The Ferns of North America; Colored Figures and Descriptions, with Synonymy and Geographical Distribution, of the Ferns (Including the Ophioglossace ) of the United States of America and the British North American Posessions Volume 1

The Ferns of North America; Colored Figures and Descriptions, with Synonymy and Geographical Distribution, of the Ferns (Including the Ophioglossace ) of the United States of America and the British North American Posessions Volume 1

By (author) 

List price: US$5.60

Currently unavailable

Add to wishlist

AbeBooks may have this title (opens in new window).

Try AbeBooks

Description

This historic book may have numerous typos and missing text. Purchasers can usually download a free scanned copy of the original book (without typos) from the publisher. Not indexed. Not illustrated. 1893 edition. Excerpt: ...through the middle of every lobe. The frond is smooth throughout, and, excepting the veins, is composed of a single layer of slightly elongated hexagonal cells, the middle of each cell vacant and transparent, the chlorophyl consisting of minute grains lining the-cell-wall.' The fruit, when it is present, is formed at the ends of the lower lobes of the divisions or segments of the pinnae, and consists of little funnel-shaped cups, narrowly wing-margined, and having an obscurely two-lipped orifice. From the bottom of this cup there rises a slender dark-colored bristle-like receptacle or columella, on the sides of which, inside the cup, 'are borne the top-shaped sporangia. These have a nearly horizontal complete elastic ring. The spores are ovoid and obscurely papillose. A careful description of the mode of' growth of this most interesting fern was written by Professor John Hussey, and published by Mr. Williamson in his "Ferns of Kentucky." Another account, by the same close observer, was published in "The Independent" of Feb. 25, 1875: "I discovered it growing in more than a dozen localities under the Green River-Country cliffs. It was found in every instance on the under side of an overhanging rock, generally considerably withdrawn from the light, never reached by the direct rays of the sun. It does best on a moist ' See the elaborate monograph on the structure of Hyme1zopkyllacew by Dr. Mettenius, 'wherein the various forms of cells and dispositions of chlorophyl are described and figured. rock, where it is bedewed by spray from falling water, or where the clear water trickling from hidden springs keeps the fronds constantly moist, and where the fine drops hang trembling on the...show more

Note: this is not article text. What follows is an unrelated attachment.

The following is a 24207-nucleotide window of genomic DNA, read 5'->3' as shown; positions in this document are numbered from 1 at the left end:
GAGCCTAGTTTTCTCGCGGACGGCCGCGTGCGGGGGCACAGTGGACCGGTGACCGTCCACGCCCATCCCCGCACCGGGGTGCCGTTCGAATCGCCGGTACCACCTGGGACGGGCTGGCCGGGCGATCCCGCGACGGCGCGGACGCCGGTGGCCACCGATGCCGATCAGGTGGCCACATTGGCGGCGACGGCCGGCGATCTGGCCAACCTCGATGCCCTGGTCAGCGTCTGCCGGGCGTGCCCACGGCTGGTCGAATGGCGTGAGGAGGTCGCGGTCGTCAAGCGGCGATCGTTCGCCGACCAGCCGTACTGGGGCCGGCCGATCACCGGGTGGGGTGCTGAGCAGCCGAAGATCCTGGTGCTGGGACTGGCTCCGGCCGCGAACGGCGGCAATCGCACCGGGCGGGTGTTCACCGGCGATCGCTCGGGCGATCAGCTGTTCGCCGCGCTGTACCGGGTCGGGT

Product details

  • Paperback | 78 pages
  • 189 x 246 x 4mm | 154g
  • Rarebooksclub.com
  • United States
  • English
  • black & white illustrations
  • 1236860128
  • 9781236860125